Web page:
Changes in Liver Gene Expression Indicate Genetic Pathways Associated with Rabbit Haemorrhagic Disease Infection in Wild Rabbits
Nina Schwensow1, Brian Cooke2, Joerns Fickel1, Walburga Lutz3, Simone Sommer*, 1
Identifiers and Pagination:Year: 2012
First Page: 20
Last Page: 26
Publisher Id: TOIJ-5-20
Article History:Received Date: 16/1/2012
Revision Received Date: 2/4/2012
Acceptance Date: 3/4/2012
Electronic publication date: 10/5/2012
Collection year: 2012
open-access license: This is an open access article distributed under the terms of the Creative Commons Attribution 4.0 International Public License (CC-BY 4.0), a copy of which is available at: https://creativecommons.org/licenses/by/4.0/legalcode. This license permits unrestricted use, distribution, and reproduction in any medium, provided the original author and source are credited.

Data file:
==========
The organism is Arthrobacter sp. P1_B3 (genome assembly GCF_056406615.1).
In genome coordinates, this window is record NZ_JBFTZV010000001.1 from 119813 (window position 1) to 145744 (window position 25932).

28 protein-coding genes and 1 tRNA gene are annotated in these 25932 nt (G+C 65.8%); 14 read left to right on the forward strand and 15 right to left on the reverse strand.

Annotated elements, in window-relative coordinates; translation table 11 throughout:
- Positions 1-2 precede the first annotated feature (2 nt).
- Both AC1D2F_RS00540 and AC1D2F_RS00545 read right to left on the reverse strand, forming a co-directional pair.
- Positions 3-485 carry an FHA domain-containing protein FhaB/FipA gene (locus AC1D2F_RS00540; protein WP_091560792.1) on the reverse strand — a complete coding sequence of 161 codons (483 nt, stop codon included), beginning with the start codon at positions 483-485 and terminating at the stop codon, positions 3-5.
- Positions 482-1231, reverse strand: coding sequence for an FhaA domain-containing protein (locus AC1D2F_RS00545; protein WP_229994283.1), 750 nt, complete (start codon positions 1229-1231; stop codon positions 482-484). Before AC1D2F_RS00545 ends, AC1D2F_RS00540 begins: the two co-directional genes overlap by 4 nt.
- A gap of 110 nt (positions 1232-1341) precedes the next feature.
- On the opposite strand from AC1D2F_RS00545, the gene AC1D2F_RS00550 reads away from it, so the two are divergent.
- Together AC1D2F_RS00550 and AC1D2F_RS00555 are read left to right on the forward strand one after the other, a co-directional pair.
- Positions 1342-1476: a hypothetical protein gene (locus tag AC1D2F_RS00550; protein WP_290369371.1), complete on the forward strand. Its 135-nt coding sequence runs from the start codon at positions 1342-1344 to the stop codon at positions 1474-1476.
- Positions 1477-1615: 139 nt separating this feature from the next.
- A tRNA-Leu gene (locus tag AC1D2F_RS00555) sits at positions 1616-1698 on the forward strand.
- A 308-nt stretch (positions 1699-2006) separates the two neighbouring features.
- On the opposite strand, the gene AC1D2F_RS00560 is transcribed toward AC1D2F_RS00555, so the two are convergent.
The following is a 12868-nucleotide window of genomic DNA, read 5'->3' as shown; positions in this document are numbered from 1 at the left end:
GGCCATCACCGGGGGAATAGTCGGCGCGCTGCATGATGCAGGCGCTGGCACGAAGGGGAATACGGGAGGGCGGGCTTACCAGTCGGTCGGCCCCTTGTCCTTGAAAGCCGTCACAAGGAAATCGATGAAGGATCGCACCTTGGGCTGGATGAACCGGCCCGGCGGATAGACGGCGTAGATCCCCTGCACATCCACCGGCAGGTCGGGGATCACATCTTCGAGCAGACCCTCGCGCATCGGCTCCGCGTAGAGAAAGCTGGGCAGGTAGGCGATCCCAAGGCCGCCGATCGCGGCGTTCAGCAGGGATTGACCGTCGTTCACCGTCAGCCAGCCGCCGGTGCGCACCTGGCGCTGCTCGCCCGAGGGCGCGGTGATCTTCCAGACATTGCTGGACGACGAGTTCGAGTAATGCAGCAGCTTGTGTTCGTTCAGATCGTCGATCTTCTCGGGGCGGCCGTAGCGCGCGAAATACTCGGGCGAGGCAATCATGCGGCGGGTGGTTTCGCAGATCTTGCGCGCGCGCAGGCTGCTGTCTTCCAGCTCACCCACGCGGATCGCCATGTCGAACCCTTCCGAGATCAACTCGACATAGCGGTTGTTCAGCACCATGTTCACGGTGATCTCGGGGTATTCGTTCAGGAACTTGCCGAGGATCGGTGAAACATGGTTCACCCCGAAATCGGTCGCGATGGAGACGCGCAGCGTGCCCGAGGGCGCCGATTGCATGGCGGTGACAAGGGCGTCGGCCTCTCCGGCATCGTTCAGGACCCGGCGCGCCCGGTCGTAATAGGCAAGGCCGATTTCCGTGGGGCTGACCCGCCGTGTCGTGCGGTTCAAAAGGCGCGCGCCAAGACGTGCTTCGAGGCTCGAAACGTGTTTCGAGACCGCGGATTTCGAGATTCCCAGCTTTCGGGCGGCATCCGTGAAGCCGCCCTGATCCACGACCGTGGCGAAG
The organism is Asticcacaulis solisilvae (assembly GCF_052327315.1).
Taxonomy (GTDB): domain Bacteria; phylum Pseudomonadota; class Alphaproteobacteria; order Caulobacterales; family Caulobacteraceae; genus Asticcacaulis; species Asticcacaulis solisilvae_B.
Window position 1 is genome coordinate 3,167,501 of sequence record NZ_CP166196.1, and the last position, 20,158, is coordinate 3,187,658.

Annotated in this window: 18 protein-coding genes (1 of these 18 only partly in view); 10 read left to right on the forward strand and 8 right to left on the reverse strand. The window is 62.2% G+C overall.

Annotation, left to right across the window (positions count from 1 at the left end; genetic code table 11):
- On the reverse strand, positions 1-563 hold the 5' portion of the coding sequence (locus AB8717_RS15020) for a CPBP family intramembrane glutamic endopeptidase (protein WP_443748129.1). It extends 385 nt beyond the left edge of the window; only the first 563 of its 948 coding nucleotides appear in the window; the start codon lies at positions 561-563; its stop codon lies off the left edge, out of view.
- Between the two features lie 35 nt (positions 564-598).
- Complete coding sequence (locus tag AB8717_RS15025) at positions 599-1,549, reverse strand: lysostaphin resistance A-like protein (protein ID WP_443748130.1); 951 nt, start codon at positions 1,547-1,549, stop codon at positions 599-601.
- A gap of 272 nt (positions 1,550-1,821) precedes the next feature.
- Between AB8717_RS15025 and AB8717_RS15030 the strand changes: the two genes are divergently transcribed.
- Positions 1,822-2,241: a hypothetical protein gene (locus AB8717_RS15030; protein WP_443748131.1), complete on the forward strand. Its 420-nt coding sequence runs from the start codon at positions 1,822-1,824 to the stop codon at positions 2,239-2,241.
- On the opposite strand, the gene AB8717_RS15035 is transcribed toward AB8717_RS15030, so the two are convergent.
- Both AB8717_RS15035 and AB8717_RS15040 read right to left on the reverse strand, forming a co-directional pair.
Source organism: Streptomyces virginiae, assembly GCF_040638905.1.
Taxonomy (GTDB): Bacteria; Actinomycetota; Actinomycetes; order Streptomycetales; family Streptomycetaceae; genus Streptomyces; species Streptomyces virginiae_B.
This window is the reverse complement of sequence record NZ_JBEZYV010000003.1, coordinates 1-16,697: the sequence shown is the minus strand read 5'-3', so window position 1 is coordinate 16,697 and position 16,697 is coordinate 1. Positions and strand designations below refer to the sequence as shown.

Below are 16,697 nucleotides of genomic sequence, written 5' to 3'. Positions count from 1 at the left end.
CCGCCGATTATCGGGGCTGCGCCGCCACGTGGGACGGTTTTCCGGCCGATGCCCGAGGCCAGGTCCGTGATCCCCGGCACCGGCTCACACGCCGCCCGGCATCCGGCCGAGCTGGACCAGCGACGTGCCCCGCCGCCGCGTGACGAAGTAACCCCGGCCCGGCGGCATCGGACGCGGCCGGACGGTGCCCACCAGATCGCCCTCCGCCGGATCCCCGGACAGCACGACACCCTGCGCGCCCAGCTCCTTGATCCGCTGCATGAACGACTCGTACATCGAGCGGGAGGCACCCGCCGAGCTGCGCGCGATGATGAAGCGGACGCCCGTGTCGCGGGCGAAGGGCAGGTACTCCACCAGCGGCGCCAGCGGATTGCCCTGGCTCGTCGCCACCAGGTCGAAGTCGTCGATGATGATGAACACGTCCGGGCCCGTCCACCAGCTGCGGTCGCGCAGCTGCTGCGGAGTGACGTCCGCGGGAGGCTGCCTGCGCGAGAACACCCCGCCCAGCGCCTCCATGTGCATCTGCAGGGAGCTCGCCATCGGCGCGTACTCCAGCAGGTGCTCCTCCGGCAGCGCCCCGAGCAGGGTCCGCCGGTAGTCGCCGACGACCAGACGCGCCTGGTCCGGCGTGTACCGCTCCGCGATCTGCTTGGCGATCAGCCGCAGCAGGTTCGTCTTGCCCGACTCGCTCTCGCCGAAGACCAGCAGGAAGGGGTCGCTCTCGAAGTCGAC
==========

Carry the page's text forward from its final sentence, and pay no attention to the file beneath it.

Rabbit Haemorrhagic Disease Virus (RHDV) is of worldwide significance for both, domestic and wild rabbits (Oryctolagus cuniculus). While the loss of natural populations of wild rabbits in south-western Europe is of major conservation concern because rabbits are a key-stone species in natural ecosystems, the virus has been successfully used as a biological control of pest rabbits in Australia. However, rabbit numbers in Australia are currently rising again suggesting ongoing host adaptive changes. Accordingly, from both conservation and control perspectives it is important to know how rabbits are adapting and to work towards understanding the underlying genetic basis of this adaptation. Pathogenicity of a viral disease is not only influenced by the pathogen itself but likely also by the host's immune gene expression which is poorly understood for wild animals. Here we used cDNA microarrays to obtain a general picture of the genetic pathways expressed in the liver during acute RHD infections in wild rabbits. We found that typical immune response pathways are activated during RHD but also identified differences in our results from those that might have been anticipated from laboratory studies. The down-regulation of cell surface protein genes in wild rabbits that avoided infection also suggests that the lower expression of certain surface proteins could confer protection from RHDV infection. This study expands our understanding of the molecular mechanisms at the host-pathogen interface during RHDV infection and pathogenesis and constitutes a step towards determination of genetic mechanisms that may eventually prove important in host-pathogen co-evolution under natural conditions.